- I will take order for that presently.—
- Hermes, awake! and haste to Neptune's realm,
- Whereas the wind-god, warring now with fate,
- Besiege[s] th' offspring of our kingly loins:
- Charge him from me to turn his stormy powers,
- And fetter them in Vulcan's sturdy brass,
- That durst thus proudly wrong our kinsman's peace.
- Venus, farewell: thy son shall be our care.—
- Come, Ganymede, we must about this gear.
- Disquiet seas, lay down your swelling looks,
- And court Æneas with your calmy cheer,
- Whose beauteous burden well might make you proud,
- Had not the heavens, conceiv'd with hell-born clouds,
- Veil'd his resplendent glory from your view:
- For my sake, pity him, Oceanus,
- That erst-while issu'd from thy watery loins,
- And had my being from thy bubbling froth.
- Triton, I know, hath filled his trump with Troy,
- And therefore will take pity on his toil,
- And call both Thetis and Cymothoe
- To succour him in this extremity.
- Enteræneas, Ascanius, Achates, and others.
- What do I see? my son now come on shore?
- Venus, how art thou compassed with content,
- The while thine eyes attract their sought-for joys!
- Great Jupiter, still honoured mayst thou be
- For this so friendly aid in time of need!
- Here in this bush disguisèd will I stand,
- Whiles my Æneas spends himself in plaints,
- And heaven and earth with his unrest acquaints.
- You sons of care, companions of my course,
- Priam's misfortune follows us by sea,
- And Helen's rape doth haunt us at the heels.
- How many dangers have we overpass'd!
- Both barking Scylla, and the sounding rocks,
- The Cyclops' shelves, and grim Ceraunia's seat,
- Have you o'ergone, and yet remain alive.
- Pluck up your hearts, since Fate still rests our friend,
- And changing heavens may those good days return,
- Which Pergama did vaunt in all her pride.
- Brave prince of Troy, thou only art our god,
- That by thy virtues free'st us from annoy,
- And makes our hopes survive to coming joys:
- Do thou but smile, and cloudy heaven will clear,
- Whose night and day descendeth from thy brows.
- Though we be now in extreme misery,
- And rest the map of weather-beaten woe,
- Yet shall the agèd sun shed forth his hair,
- To make us live unto our former heat,
- And every beast the forest doth send forth
- Father, I faint; good father, give me meat.
- Alas! sweet boy, thou must be still a while,
- Till we have fire to dress the meat we killed!
- Gentle Achates, reach the tinder-box,
- That we may make a fire to warm us with,
- And roast our new-found victuals on this shore.
- See, what strange arts necessity finds out!
- How near, my sweet Æneas, art thou driven!
- Hold; take this candle, and go light a fire;
- You shall have leaves and windfall boughs enow,
- Near to these woods, to roast your meat withal.—
- Ascanius, go and dry thy drenchèd limbs,
- Whiles I with my Achates rove abroad,
- To know what coast the wind hath driven us on,
- Or whether men or beasts inhabit it.
- [ExeuntAscaniusand others.
- The air is pleasant, and the soil most fit
- For cities and society's supports;
- Yet much I marvel that I cannot find
- No steps of men imprinted in the earth.
- Now is the time for me to play my part.—
- Ho, young men! saw you, as you came,
- Any of all my sisters wandering here,
- Having a quiver girded to her side,
- And clothèd in a spotted leopard's skin?
- I neither saw nor heard of any such.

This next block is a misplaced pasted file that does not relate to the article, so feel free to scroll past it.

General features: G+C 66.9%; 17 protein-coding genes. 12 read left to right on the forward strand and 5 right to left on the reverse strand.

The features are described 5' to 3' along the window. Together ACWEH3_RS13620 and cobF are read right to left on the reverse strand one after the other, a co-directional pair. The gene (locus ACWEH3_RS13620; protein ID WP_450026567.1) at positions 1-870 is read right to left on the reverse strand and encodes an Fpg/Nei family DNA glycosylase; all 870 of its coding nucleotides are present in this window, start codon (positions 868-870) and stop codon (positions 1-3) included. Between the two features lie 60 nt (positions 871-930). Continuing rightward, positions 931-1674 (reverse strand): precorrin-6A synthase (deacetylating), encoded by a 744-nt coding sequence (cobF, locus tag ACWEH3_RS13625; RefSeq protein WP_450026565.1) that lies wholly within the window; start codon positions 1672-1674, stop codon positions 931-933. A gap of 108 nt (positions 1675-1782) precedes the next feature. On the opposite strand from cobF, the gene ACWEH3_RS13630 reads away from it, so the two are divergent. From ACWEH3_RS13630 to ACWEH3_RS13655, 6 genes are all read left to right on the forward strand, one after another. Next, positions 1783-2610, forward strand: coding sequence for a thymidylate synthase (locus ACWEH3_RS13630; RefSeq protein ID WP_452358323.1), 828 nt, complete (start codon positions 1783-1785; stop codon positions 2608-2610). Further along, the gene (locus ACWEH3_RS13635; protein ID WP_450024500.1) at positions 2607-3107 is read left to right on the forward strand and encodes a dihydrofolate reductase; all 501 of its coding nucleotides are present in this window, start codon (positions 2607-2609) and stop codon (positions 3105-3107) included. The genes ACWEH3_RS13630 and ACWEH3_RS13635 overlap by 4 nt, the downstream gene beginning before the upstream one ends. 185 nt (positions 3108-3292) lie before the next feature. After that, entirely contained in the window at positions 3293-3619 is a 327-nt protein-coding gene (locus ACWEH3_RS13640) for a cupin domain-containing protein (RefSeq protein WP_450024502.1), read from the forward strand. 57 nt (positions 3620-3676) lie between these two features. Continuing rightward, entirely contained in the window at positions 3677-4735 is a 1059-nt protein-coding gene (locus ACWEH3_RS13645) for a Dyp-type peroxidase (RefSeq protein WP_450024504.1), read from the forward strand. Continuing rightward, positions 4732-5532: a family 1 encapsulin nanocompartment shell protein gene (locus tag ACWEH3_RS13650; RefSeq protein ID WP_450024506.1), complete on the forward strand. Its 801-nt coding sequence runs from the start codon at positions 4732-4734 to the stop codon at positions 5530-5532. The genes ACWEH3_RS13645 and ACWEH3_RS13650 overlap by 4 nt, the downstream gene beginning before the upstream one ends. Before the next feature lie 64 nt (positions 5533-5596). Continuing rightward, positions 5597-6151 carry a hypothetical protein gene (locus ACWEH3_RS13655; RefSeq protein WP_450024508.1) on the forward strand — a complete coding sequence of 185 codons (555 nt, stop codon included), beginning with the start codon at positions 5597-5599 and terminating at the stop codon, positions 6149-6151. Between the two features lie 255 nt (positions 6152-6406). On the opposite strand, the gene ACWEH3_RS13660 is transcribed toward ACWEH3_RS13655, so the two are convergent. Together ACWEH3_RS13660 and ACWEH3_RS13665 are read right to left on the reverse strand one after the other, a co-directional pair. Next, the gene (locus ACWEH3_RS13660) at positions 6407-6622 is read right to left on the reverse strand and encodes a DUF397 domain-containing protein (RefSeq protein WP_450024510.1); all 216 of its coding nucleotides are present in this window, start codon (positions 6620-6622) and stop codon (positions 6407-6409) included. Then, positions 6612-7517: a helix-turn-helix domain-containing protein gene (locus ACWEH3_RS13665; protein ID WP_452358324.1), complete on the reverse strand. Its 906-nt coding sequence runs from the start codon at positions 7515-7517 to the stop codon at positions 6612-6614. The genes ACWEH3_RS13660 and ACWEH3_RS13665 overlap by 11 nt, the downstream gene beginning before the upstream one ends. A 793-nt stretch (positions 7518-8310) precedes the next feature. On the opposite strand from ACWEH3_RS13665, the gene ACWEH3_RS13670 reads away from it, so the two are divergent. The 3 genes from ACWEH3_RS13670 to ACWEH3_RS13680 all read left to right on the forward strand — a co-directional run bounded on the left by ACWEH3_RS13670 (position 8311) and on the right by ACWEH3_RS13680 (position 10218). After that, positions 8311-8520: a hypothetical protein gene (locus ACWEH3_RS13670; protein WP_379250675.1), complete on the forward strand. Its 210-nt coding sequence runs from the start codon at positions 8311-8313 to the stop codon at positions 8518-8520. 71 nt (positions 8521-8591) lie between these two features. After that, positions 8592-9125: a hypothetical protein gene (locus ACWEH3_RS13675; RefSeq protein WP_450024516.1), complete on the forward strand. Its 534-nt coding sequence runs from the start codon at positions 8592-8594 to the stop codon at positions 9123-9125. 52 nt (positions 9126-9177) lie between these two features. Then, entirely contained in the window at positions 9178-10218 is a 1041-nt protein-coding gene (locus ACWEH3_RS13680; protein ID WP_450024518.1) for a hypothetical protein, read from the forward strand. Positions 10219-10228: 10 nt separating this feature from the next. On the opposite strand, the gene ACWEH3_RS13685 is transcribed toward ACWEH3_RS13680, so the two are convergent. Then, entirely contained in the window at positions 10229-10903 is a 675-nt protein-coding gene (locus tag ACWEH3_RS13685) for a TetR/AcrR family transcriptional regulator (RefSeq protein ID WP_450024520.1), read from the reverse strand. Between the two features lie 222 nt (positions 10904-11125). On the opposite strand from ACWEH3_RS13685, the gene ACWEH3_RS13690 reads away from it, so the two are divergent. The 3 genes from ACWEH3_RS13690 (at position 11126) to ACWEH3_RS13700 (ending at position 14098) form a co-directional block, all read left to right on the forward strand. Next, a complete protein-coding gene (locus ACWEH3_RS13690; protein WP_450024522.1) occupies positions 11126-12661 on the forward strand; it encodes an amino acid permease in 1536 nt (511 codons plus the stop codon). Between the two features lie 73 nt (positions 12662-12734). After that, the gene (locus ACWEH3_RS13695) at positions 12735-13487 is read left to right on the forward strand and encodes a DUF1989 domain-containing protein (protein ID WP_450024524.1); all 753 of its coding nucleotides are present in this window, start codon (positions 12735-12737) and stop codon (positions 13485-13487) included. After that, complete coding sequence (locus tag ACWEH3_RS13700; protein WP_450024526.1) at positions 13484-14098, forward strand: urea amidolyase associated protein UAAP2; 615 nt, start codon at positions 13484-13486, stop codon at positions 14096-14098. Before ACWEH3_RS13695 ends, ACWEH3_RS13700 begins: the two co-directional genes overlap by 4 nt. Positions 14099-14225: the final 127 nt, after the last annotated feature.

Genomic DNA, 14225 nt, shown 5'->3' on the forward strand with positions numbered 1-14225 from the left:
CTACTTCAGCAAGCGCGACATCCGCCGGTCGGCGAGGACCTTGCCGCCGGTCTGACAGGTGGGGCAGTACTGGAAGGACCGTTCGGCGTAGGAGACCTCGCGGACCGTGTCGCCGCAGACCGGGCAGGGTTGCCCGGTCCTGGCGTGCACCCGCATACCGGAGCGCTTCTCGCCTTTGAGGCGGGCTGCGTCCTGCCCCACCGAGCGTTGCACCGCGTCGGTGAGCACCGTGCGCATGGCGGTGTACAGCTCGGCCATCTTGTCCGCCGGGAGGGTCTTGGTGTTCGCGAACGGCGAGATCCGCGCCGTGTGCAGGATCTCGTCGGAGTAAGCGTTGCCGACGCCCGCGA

- But what may I, fair virgin, call your name,
- Whose looks set forth no mortal form to view,
- Nor speech bewrays aught human in thy birth?
- Thou art a goddess that delud'st our eyes,
- And shrouds thy beauty in this borrow'd shape;
- But whether thou the Sun's bright sister be,
- Or one of chaste Diana's fellow-nymphs,
- Live happy in the height of all content,
- And lighten our extremes with this one boon,
- As to instruct us under what good heaven
- We breathe as now, and what this world is called
- On which by tempests' fury we are cast:
- Tell us, O, tell us, that are ignorant!
- And this right hand shall make thy altars crack
- With mountain-heaps of milk-white sacrifice.
- Such honour, stranger, do I not affect:
- It is the use for Tyrian maids to wear
- Their bow and quiver in this modest sort,
- And suit themselves in purple for the nonce,
- That they may trip more lightly o'er the lawnds,
- And overtake the tuskèd boar in chase.
- But for the land whereof thou dost inquire,
- It is the Punic kingdom, rich and strong,
- Adjoining on Agenor's stately town,
- The kingly seat of Southern Libya,
- Whereas Sidonian Dido rules as queen.
- But what are you that ask of me these things?
- Whence may you come, or whither will you go?
- Of Troy am I, Æneas is my name;
- Who, driven by war from forth my native world,
- Put sails to sea to seek out Italy;
- And my divine descent from sceptred Jove:
- With twice twelve Phrygian ships I plough'd the deep,
- And made that way my mother Venus led;
- But of them all scarce seven do anchor safe,
- And they so wrecked and weltered by the waves,
- As every tide tilts 'twixt their oaken sides;
- And all of them, unburdened of their load,
- Are ballassèd with billows' watery weight.
- But hapless I, God wot, poor and unknown,
- Do trace these Libyan deserts, all despised,
- Exiled forth Europe and wide Asia both,
- And have not any coverture but heaven.
- Fortune hath favour'd thee, whate'er thou be,
- In sending thee unto this courteous coast.
- A' God's name, on! and haste thee to the court,
- Where Dido will receive ye with her smiles;
- And for thy ships, which thou supposest lost,
- Not one of them hath perish'd in the storm,
- But are arrivèd safe, not far from hence: